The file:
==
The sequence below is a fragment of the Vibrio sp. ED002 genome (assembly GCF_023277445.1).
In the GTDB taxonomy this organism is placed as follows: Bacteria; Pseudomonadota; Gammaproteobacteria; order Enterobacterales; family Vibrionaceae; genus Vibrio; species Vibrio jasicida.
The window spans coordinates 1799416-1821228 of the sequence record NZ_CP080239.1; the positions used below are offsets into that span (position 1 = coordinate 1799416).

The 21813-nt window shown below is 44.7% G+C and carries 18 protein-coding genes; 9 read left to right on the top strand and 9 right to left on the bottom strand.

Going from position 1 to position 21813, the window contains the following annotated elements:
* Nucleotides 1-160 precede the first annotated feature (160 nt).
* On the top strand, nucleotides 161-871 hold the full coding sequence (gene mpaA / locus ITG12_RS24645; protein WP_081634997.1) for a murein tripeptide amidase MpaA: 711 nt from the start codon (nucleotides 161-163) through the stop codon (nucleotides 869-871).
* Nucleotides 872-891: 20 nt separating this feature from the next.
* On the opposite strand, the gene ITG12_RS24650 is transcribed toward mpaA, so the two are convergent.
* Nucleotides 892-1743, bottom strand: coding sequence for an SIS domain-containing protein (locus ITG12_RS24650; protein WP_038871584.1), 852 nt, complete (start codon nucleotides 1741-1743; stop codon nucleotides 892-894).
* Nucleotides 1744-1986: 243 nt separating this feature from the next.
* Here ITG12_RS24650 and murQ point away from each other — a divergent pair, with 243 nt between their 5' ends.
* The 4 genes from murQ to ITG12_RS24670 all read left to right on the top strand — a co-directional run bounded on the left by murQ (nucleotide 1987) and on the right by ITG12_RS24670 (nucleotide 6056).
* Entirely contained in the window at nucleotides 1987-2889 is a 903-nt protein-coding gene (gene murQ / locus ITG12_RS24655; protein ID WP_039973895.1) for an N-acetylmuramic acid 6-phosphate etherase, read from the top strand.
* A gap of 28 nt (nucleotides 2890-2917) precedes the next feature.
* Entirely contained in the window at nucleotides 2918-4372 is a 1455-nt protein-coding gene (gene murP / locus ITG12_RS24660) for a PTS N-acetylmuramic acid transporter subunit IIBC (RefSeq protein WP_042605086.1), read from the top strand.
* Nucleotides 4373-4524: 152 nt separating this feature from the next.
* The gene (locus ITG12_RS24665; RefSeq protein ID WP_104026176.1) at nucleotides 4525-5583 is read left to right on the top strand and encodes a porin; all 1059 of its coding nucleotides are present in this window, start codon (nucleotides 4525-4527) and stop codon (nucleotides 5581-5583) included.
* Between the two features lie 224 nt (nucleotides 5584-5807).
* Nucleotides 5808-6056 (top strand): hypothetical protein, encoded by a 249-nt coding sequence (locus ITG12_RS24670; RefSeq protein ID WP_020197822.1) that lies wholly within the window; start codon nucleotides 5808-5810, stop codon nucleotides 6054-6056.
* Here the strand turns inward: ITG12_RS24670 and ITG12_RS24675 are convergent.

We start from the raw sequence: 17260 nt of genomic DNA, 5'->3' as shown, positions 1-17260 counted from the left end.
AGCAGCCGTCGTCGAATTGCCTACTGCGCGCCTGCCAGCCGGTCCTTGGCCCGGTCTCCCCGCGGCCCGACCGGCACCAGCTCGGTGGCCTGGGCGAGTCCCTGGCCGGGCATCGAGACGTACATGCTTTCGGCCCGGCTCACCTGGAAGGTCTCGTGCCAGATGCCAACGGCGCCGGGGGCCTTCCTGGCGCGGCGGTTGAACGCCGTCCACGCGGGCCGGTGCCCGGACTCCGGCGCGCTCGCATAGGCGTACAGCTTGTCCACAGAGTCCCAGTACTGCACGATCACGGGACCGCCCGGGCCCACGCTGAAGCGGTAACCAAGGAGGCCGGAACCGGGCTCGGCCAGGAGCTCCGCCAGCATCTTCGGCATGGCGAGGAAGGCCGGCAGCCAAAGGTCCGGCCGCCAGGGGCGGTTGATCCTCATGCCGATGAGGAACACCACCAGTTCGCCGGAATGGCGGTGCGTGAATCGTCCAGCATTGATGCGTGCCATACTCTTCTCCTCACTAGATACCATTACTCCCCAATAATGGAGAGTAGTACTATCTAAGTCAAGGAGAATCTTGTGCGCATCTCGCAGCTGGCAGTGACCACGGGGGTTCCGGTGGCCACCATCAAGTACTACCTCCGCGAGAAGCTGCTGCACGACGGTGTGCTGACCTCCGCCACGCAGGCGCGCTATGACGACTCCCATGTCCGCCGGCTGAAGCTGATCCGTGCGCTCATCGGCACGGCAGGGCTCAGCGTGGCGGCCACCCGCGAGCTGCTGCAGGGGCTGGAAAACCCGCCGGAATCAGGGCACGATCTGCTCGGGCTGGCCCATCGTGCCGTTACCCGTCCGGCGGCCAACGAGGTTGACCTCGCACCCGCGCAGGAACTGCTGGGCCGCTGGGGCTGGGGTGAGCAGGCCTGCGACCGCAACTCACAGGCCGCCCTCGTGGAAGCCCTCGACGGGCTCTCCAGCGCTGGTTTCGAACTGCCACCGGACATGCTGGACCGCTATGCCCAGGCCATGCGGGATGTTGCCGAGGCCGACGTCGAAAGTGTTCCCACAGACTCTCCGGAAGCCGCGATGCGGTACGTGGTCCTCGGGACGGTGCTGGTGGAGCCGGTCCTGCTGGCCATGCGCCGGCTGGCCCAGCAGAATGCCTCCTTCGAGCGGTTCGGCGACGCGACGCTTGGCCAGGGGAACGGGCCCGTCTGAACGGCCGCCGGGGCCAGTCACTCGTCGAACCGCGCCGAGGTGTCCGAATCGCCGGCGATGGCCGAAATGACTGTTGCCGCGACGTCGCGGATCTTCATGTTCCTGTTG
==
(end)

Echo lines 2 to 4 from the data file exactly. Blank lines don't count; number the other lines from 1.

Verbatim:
In the GTDB taxonomy this organism is placed as follows: Bacteria; Pseudomonadota; Gammaproteobacteria; order Enterobacterales; family Vibrionaceae; genus Vibrio; species Vibrio jasicida.
The window spans coordinates 1799416-1821228 of the sequence record NZ_CP080239.1; the positions used below are offsets into that span (position 1 = coordinate 1799416).

The 21813-nt window shown below is 44.7% G+C and carries 18 protein-coding genes; 9 read left to right on the top strand and 9 right to left on the bottom strand.